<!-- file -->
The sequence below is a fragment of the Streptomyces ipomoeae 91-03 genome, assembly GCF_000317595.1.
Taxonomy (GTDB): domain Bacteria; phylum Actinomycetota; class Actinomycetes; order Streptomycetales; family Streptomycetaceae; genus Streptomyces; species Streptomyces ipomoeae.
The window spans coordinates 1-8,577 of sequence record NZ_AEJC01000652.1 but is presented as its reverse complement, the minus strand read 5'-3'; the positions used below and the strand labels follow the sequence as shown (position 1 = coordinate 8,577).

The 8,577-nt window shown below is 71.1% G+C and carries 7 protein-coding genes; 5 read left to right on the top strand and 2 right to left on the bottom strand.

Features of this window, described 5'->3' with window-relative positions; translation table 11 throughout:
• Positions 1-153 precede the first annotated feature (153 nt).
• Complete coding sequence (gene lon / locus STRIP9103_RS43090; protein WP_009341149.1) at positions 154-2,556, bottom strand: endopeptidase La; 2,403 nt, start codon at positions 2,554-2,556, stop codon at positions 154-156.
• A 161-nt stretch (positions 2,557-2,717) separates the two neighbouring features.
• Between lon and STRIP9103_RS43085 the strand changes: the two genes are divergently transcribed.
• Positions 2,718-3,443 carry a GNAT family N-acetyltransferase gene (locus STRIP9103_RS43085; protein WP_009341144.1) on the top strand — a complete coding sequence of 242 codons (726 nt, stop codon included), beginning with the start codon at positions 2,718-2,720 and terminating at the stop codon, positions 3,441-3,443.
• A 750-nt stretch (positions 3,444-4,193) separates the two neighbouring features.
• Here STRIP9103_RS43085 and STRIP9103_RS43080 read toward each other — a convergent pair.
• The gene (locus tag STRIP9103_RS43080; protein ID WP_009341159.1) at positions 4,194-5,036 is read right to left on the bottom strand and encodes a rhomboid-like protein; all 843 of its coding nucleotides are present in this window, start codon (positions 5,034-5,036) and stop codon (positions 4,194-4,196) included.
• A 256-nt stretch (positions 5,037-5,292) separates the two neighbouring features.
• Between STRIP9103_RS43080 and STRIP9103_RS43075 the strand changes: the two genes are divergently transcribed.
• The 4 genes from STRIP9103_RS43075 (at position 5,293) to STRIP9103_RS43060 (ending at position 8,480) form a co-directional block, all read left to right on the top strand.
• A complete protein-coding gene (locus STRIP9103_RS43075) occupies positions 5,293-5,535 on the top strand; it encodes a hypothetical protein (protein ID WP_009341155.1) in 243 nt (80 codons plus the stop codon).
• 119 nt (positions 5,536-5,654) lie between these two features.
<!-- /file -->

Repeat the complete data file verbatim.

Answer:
The sequence below is a fragment of the Streptomyces ipomoeae 91-03 genome, assembly GCF_000317595.1.
Taxonomy (GTDB): domain Bacteria; phylum Actinomycetota; class Actinomycetes; order Streptomycetales; family Streptomycetaceae; genus Streptomyces; species Streptomyces ipomoeae.
The window spans coordinates 1-8,577 of sequence record NZ_AEJC01000652.1 but is presented as its reverse complement, the minus strand read 5'-3'; the positions used below and the strand labels follow the sequence as shown (position 1 = coordinate 8,577).

The 8,577-nt window shown below is 71.1% G+C and carries 7 protein-coding genes; 5 read left to right on the top strand and 2 right to left on the bottom strand.

Features of this window, described 5'->3' with window-relative positions; translation table 11 throughout:
• Positions 1-153 precede the first annotated feature (153 nt).
• Complete coding sequence (gene lon / locus STRIP9103_RS43090; protein WP_009341149.1) at positions 154-2,556, bottom strand: endopeptidase La; 2,403 nt, start codon at positions 2,554-2,556, stop codon at positions 154-156.
• A 161-nt stretch (positions 2,557-2,717) separates the two neighbouring features.
• Between lon and STRIP9103_RS43085 the strand changes: the two genes are divergently transcribed.
• Positions 2,718-3,443 carry a GNAT family N-acetyltransferase gene (locus STRIP9103_RS43085; protein WP_009341144.1) on the top strand — a complete coding sequence of 242 codons (726 nt, stop codon included), beginning with the start codon at positions 2,718-2,720 and terminating at the stop codon, positions 3,441-3,443.
• A 750-nt stretch (positions 3,444-4,193) separates the two neighbouring features.
• Here STRIP9103_RS43085 and STRIP9103_RS43080 read toward each other — a convergent pair.
• The gene (locus tag STRIP9103_RS43080; protein ID WP_009341159.1) at positions 4,194-5,036 is read right to left on the bottom strand and encodes a rhomboid-like protein; all 843 of its coding nucleotides are present in this window, start codon (positions 5,034-5,036) and stop codon (positions 4,194-4,196) included.
• A 256-nt stretch (positions 5,037-5,292) separates the two neighbouring features.
• Between STRIP9103_RS43080 and STRIP9103_RS43075 the strand changes: the two genes are divergently transcribed.
• The 4 genes from STRIP9103_RS43075 (at position 5,293) to STRIP9103_RS43060 (ending at position 8,480) form a co-directional block, all read left to right on the top strand.
• A complete protein-coding gene (locus STRIP9103_RS43075) occupies positions 5,293-5,535 on the top strand; it encodes a hypothetical protein (protein ID WP_009341155.1) in 243 nt (80 codons plus the stop codon).
• 119 nt (positions 5,536-5,654) lie between these two features.